With that color on what we're seeing in our businesses and end markets, let's now briefly look ahead at expectations for the third quarter and the full year. In the third quarter, we expect to deliver high-single-digit core revenue growth in our base business. We expect a mid-single-digit core revenue growth headwind from COVID-19 testing, resulting in low-single-digit core revenue growth overall.

For the full-year 2022, there is no change to our previous guidance of high-single-digit core revenue growth in our base business and mid-single-digit core revenue growth overall. Given our strong second quarter performance, we now expect operating fall through at the high end of our previously communicated range of 20% to 25% for the full year.

So to wrap up, we're really pleased with our strong second quarter and first half performance. Our results are a testament to the team's consistent execution in a dynamic operating environment and to the durable balanced position of our portfolio today. Looking ahead, our team's commitment to executing with the Danaher Business System, our differentiated portfolio of businesses serving attractive end markets and our strong balance sheet, all position Danaher to continue delivering sustainable long-term performance.

So with that, I will turn the call back over to John.

John Bedford
Vice President, Investor Relations at Danaher

Thanks, Rainer. That concludes our formal comments. Gretchen, we're now ready for questions.


Questions and Answers

Operator

[Operator Instructions] We'll take our first question from Derik De Bruin from Bank of America.

Rainer M. Blair
President and Chief Executive Officer at Danaher

Good morning, Derik.

Mike Ryskin
Analyst at Bank of America Merrill Lynch

Hey. Thanks for taking the question. This is Mike Ryskin on for Derik.

Rainer M. Blair
President and Chief Executive Officer at Danaher

Hi, Mike.

Mike Ryskin
Analyst at Bank of America Merrill Lynch

Hey. A couple of quick questions. One, on the COVID versus non-COVID bioprocess you talked about. Really appreciate the clarity on the reduction in COVID, but then fully offsetting that was non-COVID strength. I want to ask, on the non-COVID bioprocessing, you have your higher expectations for that, how durable do you think that is in the future years? Is that growth rate in those business is sustainable for 2023 and beyond? Or are we seeing a little bit of a catch-up in 2022, just due to some of those projects being put on hold the last couple of years?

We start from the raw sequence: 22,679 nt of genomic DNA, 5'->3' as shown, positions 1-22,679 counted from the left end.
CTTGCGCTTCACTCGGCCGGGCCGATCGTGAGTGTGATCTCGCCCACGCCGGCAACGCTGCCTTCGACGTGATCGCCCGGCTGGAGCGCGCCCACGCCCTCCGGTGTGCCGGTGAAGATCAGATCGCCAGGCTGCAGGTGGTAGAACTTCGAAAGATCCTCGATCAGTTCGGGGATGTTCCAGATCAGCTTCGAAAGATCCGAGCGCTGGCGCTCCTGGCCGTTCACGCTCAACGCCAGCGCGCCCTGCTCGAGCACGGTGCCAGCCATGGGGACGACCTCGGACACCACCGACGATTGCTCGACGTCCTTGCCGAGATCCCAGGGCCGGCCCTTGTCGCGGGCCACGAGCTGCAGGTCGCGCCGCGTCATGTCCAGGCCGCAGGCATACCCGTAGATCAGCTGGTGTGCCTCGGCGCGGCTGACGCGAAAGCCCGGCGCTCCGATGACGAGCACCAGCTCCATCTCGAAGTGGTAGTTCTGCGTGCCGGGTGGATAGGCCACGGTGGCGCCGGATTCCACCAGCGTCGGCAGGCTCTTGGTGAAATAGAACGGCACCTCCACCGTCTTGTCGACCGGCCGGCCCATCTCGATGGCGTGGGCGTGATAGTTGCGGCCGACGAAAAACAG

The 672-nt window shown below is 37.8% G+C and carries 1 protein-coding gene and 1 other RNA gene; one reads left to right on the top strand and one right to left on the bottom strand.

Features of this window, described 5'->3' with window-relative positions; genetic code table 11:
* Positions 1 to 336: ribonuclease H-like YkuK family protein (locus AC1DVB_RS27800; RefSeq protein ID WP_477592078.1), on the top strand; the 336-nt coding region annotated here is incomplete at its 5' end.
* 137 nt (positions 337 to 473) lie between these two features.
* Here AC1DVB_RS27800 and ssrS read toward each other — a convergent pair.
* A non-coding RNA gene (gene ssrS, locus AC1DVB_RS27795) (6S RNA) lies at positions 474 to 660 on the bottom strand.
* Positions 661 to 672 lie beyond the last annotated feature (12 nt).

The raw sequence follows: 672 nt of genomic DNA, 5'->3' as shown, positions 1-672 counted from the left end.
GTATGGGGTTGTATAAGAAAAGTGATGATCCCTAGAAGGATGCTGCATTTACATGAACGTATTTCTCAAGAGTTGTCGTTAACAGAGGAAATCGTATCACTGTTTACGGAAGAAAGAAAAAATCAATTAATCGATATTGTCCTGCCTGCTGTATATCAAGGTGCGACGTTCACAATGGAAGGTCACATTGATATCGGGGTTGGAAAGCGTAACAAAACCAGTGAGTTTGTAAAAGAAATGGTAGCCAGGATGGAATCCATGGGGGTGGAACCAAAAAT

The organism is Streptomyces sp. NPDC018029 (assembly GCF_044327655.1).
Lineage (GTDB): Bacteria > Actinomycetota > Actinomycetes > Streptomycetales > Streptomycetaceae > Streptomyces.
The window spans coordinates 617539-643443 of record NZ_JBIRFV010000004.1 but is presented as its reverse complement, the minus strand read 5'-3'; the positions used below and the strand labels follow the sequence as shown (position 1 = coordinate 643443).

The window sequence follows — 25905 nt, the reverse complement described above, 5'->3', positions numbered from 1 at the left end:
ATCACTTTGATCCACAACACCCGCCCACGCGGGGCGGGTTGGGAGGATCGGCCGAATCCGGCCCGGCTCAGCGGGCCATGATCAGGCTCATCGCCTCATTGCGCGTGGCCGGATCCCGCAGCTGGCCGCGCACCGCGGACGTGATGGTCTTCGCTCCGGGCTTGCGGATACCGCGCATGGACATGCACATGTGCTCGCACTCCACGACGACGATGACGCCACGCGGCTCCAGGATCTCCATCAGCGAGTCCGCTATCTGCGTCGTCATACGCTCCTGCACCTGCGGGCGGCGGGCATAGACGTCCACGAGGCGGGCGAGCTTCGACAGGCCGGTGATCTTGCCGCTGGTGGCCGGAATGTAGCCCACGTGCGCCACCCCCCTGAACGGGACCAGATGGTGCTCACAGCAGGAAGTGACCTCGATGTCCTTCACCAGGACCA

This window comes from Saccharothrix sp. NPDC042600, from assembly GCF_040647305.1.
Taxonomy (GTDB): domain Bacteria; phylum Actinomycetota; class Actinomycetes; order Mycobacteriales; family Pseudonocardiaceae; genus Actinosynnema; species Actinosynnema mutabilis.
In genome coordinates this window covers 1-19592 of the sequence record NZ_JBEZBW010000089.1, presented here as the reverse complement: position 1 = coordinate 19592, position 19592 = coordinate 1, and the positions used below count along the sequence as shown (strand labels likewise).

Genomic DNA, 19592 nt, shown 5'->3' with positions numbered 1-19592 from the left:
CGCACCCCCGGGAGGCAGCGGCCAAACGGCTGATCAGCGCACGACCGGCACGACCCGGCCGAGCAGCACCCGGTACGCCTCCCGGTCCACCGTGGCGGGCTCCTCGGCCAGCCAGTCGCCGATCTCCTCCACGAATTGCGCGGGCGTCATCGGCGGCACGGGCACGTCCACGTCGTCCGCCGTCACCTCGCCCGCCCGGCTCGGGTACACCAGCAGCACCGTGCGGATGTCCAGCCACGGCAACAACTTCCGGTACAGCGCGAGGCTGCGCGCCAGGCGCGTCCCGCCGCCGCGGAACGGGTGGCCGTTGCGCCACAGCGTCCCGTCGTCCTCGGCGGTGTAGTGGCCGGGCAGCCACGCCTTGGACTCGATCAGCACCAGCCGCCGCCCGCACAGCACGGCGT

Rainer M. Blair
President and Chief Executive Officer at Danaher

Thanks, Mike. Look, I mean, I think the way we see it is the following way. Let's level set on 2022 here, where in the COVID business, we see revenues going from 2021 $2 billion to 2022 $1 billion. The non-COVID business, as you suggested, has accelerated here as customers are moving to non-COVID modalities and all sorts of them, very broad based and of course on the margin price ends up helping that as well.

So we would expect certainly for '23 to continue to see elevated levels of non-COVID activity, probably above the low-double digits that we have seen historically. Too early to say if it stays up over 20%, but certainly elevated in '23 versus what it's been historically.

Mike Ryskin
Analyst at Bank of America Merrill Lynch

Great. Are you seeing any stocking or any change in purchasing patterns by any of your customers, in particular CDMOs, and that's related to the bioprocess, but then just overall anywhere across your portfolio?

Rainer M. Blair
President and Chief Executive Officer at Danaher

So we have very, very close relationships as a result of what we've just all passed through here in the last 18 months. With all of our customers, we conduct regular surveys. And while there is the one or the other customer that has canceled a large project, which by the way is not that unusual, right, in this business, project sometimes fail even in late-stage clinical trials. I would say, generally speaking, we see healthy inventories across the sector and don't see any major pockets of buildup.

Mike Ryskin
Analyst at Bank of America Merrill Lynch

Okay. Thanks. And then one last one, if I could squeeze it in. The feeling is better about the operating margin fall through for the rest of the year. Just to clarify, is that an empty[Phonetic] effect of the beat in 2Q or is there anything else going into that in terms of pricing, supply chain, COVID contribution, sort of like what's changed there?